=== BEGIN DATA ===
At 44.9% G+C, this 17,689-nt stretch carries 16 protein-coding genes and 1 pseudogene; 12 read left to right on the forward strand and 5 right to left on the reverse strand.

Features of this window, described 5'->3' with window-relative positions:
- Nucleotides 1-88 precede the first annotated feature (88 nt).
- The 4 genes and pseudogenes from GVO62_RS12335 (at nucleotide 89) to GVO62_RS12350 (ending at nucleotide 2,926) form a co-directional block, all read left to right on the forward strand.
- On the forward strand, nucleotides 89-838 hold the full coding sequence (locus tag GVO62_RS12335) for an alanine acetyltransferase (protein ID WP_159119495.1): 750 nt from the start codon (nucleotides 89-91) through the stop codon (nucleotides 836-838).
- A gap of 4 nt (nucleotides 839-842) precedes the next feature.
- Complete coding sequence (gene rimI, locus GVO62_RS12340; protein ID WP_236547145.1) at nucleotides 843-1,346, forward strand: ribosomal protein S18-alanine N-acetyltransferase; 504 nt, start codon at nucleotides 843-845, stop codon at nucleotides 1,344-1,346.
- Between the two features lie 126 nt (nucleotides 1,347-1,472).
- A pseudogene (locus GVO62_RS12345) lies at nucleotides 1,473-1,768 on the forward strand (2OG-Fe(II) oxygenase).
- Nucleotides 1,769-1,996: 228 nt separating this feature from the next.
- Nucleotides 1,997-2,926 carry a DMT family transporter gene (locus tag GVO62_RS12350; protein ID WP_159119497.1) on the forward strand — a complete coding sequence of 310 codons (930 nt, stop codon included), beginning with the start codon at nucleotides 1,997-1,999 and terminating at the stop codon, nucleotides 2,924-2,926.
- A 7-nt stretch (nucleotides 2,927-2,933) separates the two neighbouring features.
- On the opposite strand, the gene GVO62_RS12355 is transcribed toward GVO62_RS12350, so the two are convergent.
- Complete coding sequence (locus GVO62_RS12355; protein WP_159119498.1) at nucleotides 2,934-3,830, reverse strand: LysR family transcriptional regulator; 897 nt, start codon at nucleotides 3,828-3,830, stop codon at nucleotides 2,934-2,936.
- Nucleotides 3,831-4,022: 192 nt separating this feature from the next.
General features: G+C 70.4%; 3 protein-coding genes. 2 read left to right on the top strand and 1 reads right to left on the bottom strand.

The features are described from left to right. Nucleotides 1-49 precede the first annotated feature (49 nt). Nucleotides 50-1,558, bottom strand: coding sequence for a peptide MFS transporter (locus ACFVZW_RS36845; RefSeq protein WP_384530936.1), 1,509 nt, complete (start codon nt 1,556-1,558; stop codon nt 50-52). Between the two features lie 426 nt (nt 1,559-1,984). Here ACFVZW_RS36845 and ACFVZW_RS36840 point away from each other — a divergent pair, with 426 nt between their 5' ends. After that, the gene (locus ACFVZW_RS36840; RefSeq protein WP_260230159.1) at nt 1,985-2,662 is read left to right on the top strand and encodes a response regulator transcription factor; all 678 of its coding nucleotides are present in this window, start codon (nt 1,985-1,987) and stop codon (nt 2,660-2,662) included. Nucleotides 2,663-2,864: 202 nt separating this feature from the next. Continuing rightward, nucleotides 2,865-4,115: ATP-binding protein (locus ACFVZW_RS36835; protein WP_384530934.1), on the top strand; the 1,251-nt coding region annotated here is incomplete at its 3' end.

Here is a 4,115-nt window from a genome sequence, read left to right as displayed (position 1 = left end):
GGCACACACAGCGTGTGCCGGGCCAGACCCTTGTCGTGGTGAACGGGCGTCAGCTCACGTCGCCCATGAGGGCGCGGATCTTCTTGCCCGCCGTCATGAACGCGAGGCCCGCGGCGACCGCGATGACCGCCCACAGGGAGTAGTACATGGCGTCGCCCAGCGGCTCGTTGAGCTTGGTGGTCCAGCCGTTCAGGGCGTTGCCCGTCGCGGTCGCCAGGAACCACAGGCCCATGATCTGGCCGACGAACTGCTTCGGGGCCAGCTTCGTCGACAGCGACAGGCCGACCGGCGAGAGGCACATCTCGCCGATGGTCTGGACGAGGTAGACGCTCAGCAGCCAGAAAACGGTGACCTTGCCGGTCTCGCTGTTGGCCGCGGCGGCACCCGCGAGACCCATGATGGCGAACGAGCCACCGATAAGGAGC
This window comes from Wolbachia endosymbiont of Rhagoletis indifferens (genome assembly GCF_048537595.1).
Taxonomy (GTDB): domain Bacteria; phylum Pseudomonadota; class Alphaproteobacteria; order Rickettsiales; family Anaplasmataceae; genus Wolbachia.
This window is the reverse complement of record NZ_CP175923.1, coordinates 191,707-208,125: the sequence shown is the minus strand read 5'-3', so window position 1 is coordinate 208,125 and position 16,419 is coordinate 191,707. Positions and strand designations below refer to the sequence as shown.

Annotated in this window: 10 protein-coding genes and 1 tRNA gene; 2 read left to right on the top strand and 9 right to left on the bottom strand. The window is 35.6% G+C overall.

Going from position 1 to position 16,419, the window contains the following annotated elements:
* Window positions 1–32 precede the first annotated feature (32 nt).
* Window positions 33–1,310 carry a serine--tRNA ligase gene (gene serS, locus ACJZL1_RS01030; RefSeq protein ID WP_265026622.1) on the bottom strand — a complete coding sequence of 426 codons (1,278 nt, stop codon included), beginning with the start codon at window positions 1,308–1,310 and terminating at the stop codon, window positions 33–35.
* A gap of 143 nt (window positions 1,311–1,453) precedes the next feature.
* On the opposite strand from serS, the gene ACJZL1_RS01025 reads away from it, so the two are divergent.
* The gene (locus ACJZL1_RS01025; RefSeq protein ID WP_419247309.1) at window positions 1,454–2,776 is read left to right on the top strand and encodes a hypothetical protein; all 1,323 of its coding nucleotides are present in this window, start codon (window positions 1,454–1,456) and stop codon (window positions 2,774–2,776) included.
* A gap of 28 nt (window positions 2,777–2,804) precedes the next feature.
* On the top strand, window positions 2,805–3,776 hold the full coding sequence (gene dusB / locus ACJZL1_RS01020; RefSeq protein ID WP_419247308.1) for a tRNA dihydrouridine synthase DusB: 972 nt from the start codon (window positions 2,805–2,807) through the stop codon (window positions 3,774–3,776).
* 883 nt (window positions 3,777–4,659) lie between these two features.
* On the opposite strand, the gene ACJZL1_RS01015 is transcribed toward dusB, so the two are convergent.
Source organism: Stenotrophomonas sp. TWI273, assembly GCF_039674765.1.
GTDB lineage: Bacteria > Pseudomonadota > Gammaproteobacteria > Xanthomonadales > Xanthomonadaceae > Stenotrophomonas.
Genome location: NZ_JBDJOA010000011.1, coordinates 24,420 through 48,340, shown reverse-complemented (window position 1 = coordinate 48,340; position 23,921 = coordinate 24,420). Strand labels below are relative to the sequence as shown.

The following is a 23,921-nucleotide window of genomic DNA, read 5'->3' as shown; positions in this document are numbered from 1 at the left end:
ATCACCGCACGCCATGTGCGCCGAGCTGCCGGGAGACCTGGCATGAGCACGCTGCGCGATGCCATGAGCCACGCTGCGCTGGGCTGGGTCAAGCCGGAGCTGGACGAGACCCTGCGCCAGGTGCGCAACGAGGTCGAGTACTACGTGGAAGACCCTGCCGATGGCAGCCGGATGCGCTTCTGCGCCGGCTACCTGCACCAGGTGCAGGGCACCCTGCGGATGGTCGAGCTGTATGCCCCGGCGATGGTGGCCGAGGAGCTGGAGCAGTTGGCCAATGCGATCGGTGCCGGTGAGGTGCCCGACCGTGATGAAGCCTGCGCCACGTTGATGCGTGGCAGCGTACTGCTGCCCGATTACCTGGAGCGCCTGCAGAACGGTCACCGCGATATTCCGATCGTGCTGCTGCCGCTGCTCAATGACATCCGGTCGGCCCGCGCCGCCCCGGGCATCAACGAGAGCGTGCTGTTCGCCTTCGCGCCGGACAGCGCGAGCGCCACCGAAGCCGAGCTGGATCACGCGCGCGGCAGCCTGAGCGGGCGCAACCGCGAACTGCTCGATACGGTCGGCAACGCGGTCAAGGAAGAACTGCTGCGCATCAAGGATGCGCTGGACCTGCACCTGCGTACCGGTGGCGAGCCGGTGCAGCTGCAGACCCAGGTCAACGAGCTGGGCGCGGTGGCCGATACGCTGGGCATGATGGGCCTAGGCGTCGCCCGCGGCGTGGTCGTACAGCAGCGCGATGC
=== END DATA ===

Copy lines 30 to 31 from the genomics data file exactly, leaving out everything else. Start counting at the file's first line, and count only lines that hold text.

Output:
* A gap of 28 nt (window positions 2,777–2,804) precedes the next feature.
* On the top strand, window positions 2,805–3,776 hold the full coding sequence (gene dusB / locus ACJZL1_RS01020; RefSeq protein ID WP_419247308.1) for a tRNA dihydrouridine synthase DusB: 972 nt from the start codon (window positions 2,805–2,807) through the stop codon (window positions 3,774–3,776).